Senior Dog Care – Tips To Keep Them Healthy!

When it comes to taking care of senior dogs, you should take your dog for health checkups and also keep a check on any changes in his behavior.

Food is so critical for senior dogs as they cannot digest every kind of dog food. For good health in his later years, keep the senior dog active with outdoor walks and mild games.

Aging is usually a normal part of life, and at some point, dogs become seniors. One of the important things you should know is that aging dogs have different care and attention requirements than younger dogs.

As most dog’s age, they usually become less mobile, they become more prone to a variety of diseases, and their sight and hearing are not as good as they used to be. However, aging is not a death sentence, and many dogs can spend most of their golden years happy and healthy.

Just like older human beings, senior dogs not only start losing some of their youthful spunk and energy as they grow old, but they are also at risk for developing some age-related health complications.

Therefore, a visit to your vet is recommended at least twice a year for aging dogs. If you are looking to make your senior dog’s life comfortable in its golden years, read on for some things and tips you should know as an aging dog parent.

Defining Senior Age in Dogs

According to AAHA, the term “senior” describes an aging pet, but the actual number of years a dog is considered as “senior” varies. Identifiers such as breed, nutrition, weight, environment, and the current state of a pet’s organs can also assist in determining if your dog has reached old age.

Pets age pretty faster than humans. A dog’s life span largely depends on its breed or size. In general, the bigger the size or breed of the puppy, the shorter the life span. According to a recent study on lifespans, only 13% of large breed dogs lived to be more than ten years old.

On the other hand, 38% of small breeds live to be more than ten years of age. In general, dogs are considered to be senior in the last 25 percent of their lifetime. Aging dogs have different care and attention requirements than those of a young dog.

What are the challenges of owning a senior dog?

If you are lucky, your canine friend is aging pretty gracefully; you hardly realize it is happening. Unavoidably, though, the dog will get to a point when it becomes painfully obvious to you that it’s beginning to slow down.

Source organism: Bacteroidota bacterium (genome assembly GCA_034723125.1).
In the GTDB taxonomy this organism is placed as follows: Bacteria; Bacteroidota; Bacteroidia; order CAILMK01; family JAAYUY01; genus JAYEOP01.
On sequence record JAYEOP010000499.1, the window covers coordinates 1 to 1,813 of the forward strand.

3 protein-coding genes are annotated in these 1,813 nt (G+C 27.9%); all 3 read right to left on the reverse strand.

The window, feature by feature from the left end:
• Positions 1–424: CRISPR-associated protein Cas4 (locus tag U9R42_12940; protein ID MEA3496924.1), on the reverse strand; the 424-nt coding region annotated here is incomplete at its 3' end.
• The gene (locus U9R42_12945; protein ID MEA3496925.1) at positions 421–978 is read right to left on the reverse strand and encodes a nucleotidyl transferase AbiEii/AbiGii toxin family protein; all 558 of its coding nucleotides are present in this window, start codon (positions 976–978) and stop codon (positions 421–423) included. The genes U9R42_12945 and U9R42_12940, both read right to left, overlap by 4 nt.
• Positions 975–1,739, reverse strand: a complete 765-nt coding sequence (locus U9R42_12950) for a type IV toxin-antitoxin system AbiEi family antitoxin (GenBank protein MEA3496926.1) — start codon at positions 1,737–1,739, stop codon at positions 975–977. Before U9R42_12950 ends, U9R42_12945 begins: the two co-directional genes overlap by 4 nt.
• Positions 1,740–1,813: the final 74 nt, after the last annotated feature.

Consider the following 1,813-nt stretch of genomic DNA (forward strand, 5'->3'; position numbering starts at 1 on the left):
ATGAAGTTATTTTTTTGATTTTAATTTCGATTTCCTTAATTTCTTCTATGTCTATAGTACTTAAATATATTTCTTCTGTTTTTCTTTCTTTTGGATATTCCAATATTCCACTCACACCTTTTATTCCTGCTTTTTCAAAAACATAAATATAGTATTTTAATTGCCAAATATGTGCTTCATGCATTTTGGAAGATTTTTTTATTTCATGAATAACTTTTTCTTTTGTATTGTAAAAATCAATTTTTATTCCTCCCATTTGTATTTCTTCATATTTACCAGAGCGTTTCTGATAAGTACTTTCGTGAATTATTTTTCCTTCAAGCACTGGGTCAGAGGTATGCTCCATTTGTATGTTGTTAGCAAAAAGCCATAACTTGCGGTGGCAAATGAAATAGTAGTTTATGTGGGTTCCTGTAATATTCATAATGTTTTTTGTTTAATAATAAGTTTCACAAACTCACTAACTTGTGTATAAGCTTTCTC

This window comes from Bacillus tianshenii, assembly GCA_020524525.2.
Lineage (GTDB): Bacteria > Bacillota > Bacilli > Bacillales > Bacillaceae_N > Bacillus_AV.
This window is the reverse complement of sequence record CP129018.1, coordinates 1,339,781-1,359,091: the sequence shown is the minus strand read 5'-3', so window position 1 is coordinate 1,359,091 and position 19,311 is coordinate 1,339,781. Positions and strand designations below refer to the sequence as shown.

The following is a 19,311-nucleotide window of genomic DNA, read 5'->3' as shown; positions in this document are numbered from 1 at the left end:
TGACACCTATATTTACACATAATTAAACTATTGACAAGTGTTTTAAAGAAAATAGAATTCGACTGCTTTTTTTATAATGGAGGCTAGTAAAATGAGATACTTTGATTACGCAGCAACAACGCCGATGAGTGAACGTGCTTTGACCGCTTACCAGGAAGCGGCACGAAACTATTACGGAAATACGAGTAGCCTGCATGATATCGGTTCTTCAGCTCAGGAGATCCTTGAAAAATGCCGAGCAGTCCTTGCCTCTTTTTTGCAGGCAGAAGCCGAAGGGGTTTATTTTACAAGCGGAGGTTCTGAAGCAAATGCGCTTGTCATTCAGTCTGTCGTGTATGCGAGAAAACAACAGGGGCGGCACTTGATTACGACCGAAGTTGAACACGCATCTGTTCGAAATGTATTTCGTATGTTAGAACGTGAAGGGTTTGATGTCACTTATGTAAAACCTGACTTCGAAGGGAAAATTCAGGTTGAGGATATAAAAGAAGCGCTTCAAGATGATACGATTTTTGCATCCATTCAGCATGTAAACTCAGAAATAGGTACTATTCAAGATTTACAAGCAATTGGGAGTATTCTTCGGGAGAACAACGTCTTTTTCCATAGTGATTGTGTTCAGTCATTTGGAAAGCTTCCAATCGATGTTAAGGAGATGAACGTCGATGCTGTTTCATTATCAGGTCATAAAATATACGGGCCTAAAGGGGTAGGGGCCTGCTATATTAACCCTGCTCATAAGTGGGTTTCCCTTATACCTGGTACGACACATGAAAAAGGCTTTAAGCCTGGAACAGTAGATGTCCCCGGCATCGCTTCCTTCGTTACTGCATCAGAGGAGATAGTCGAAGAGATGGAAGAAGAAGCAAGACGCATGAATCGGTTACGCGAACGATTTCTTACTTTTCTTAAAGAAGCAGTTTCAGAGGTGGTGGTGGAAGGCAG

Therefore you know how to distinguish between normal aging behavior versus any other behavior that’s cause for concern. If you are not sure, you should consult your vet. It is crucial to diagnose health issues early to increase the possibilities of positive results through medical intervention.

You can make a list of the changing behaviors in your dog to discuss with your veterinarian during your regular visits to ensure you are not missing anything. Some of the changes you will see include:

1) Changes in your dog’s skin and coat

The common sign of aging in most dogs is a grayish muzzle together with gray all around the eyes. The coat of your dog might thin and turn coarse and dry; however, supplements might help. In fact, the dog fur tells a lot about the dog and it is so important that I covered dog fur in a separate article on this website only.

More regular grooming might help your dog stay fresh and also feel loved as well. Skin tumors are also common in aging dogs but should be checked by the veterinarian.

2) Changes in behavior

Changes in behavior as your dog age are pretty normal. However, you should watch out for behaviors that may signal a problem, like unusual aggression, startling easily, fearfulness, and accidents in your house. These may be signs of sickness or another issue that can be solved by medical attention.